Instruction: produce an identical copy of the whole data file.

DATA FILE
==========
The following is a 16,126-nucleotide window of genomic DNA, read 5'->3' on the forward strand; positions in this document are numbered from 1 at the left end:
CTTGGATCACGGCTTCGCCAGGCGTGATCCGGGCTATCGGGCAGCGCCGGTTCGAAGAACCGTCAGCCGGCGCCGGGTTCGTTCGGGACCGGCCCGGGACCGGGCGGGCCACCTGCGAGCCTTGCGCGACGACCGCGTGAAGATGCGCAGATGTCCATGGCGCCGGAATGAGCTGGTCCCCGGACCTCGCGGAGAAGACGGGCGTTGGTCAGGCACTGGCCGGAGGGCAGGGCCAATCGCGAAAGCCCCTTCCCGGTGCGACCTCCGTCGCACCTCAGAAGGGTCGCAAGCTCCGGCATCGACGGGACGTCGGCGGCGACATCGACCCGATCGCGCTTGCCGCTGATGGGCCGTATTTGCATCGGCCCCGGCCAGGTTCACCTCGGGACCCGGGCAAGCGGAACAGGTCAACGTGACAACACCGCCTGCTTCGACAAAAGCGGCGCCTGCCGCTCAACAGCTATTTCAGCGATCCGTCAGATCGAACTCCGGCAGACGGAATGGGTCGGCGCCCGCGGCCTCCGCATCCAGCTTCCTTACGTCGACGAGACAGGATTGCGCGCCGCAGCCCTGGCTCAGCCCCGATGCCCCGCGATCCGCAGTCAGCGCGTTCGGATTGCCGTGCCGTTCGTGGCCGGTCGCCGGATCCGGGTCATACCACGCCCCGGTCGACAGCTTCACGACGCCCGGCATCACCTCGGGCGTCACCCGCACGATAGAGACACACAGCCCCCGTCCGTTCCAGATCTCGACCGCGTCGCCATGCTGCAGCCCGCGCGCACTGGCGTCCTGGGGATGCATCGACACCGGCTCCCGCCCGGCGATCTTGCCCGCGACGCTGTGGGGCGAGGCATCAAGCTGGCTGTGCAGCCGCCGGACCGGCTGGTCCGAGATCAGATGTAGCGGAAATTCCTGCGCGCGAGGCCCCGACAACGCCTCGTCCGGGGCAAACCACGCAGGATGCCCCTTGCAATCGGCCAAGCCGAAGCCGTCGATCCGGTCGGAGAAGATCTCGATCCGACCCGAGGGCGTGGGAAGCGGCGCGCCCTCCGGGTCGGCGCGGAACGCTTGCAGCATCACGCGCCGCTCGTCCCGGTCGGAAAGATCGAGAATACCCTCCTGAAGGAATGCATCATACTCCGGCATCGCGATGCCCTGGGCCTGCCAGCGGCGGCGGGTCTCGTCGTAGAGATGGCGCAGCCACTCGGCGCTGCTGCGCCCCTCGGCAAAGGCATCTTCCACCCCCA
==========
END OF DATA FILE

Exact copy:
The following is a 16,126-nucleotide window of genomic DNA, read 5'->3' on the forward strand; positions in this document are numbered from 1 at the left end:
CTTGGATCACGGCTTCGCCAGGCGTGATCCGGGCTATCGGGCAGCGCCGGTTCGAAGAACCGTCAGCCGGCGCCGGGTTCGTTCGGGACCGGCCCGGGACCGGGCGGGCCACCTGCGAGCCTTGCGCGACGACCGCGTGAAGATGCGCAGATGTCCATGGCGCCGGAATGAGCTGGTCCCCGGACCTCGCGGAGAAGACGGGCGTTGGTCAGGCACTGGCCGGAGGGCAGGGCCAATCGCGAAAGCCCCTTCCCGGTGCGACCTCCGTCGCACCTCAGAAGGGTCGCAAGCTCCGGCATCGACGGGACGTCGGCGGCGACATCGACCCGATCGCGCTTGCCGCTGATGGGCCGTATTTGCATCGGCCCCGGCCAGGTTCACCTCGGGACCCGGGCAAGCGGAACAGGTCAACGTGACAACACCGCCTGCTTCGACAAAAGCGGCGCCTGCCGCTCAACAGCTATTTCAGCGATCCGTCAGATCGAACTCCGGCAGACGGAATGGGTCGGCGCCCGCGGCCTCCGCATCCAGCTTCCTTACGTCGACGAGACAGGATTGCGCGCCGCAGCCCTGGCTCAGCCCCGATGCCCCGCGATCCGCAGTCAGCGCGTTCGGATTGCCGTGCCGTTCGTGGCCGGTCGCCGGATCCGGGTCATACCACGCCCCGGTCGACAGCTTCACGACGCCCGGCATCACCTCGGGCGTCACCCGCACGATAGAGACACACAGCCCCCGTCCGTTCCAGATCTCGACCGCGTCGCCATGCTGCAGCCCGCGCGCACTGGCGTCCTGGGGATGCATCGACACCGGCTCCCGCCCGGCGATCTTGCCCGCGACGCTGTGGGGCGAGGCATCAAGCTGGCTGTGCAGCCGCCGGACCGGCTGGTCCGAGATCAGATGTAGCGGAAATTCCTGCGCGCGAGGCCCCGACAACGCCTCGTCCGGGGCAAACCACGCAGGATGCCCCTTGCAATCGGCCAAGCCGAAGCCGTCGATCCGGTCGGAGAAGATCTCGATCCGACCCGAGGGCGTGGGAAGCGGCGCGCCCTCCGGGTCGGCGCGGAACGCTTGCAGCATCACGCGCCGCTCGTCCCGGTCGGAAAGATCGAGAATACCCTCCTGAAGGAATGCATCATACTCCGGCATCGCGATGCCCTGGGCCTGCCAGCGGCGGCGGGTCTCGTCGTAGAGATGGCGCAGCCACTCGGCGCTGCTGCGCCCCTCGGCAAAGGCATCTTCCACCCCCA